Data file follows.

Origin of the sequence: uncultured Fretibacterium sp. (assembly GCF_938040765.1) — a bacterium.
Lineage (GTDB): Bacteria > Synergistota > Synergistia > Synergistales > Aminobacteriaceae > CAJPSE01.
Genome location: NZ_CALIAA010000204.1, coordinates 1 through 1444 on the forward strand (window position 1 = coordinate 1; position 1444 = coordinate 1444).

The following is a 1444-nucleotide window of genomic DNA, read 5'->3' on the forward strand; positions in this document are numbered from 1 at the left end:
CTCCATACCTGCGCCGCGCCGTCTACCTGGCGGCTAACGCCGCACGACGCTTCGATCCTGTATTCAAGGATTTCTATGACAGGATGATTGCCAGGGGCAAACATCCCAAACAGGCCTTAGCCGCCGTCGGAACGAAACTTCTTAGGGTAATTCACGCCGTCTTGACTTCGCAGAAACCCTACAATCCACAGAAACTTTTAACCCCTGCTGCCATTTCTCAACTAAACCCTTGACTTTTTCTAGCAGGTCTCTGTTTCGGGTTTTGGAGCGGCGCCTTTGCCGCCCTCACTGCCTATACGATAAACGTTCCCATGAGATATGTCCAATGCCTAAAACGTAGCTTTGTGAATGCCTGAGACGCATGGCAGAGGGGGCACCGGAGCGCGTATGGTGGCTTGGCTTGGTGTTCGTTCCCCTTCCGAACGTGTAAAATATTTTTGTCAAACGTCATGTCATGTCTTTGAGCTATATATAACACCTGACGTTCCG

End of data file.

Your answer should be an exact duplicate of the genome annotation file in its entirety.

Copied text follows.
Origin of the sequence: uncultured Fretibacterium sp. (assembly GCF_938040765.1) — a bacterium.
Lineage (GTDB): Bacteria > Synergistota > Synergistia > Synergistales > Aminobacteriaceae > CAJPSE01.
Genome location: NZ_CALIAA010000204.1, coordinates 1 through 1444 on the forward strand (window position 1 = coordinate 1; position 1444 = coordinate 1444).

The following is a 1444-nucleotide window of genomic DNA, read 5'->3' on the forward strand; positions in this document are numbered from 1 at the left end:
CTCCATACCTGCGCCGCGCCGTCTACCTGGCGGCTAACGCCGCACGACGCTTCGATCCTGTATTCAAGGATTTCTATGACAGGATGATTGCCAGGGGCAAACATCCCAAACAGGCCTTAGCCGCCGTCGGAACGAAACTTCTTAGGGTAATTCACGCCGTCTTGACTTCGCAGAAACCCTACAATCCACAGAAACTTTTAACCCCTGCTGCCATTTCTCAACTAAACCCTTGACTTTTTCTAGCAGGTCTCTGTTTCGGGTTTTGGAGCGGCGCCTTTGCCGCCCTCACTGCCTATACGATAAACGTTCCCATGAGATATGTCCAATGCCTAAAACGTAGCTTTGTGAATGCCTGAGACGCATGGCAGAGGGGGCACCGGAGCGCGTATGGTGGCTTGGCTTGGTGTTCGTTCCCCTTCCGAACGTGTAAAATATTTTTGTCAAACGTCATGTCATGTCTTTGAGCTATATATAACACCTGACGTTCCG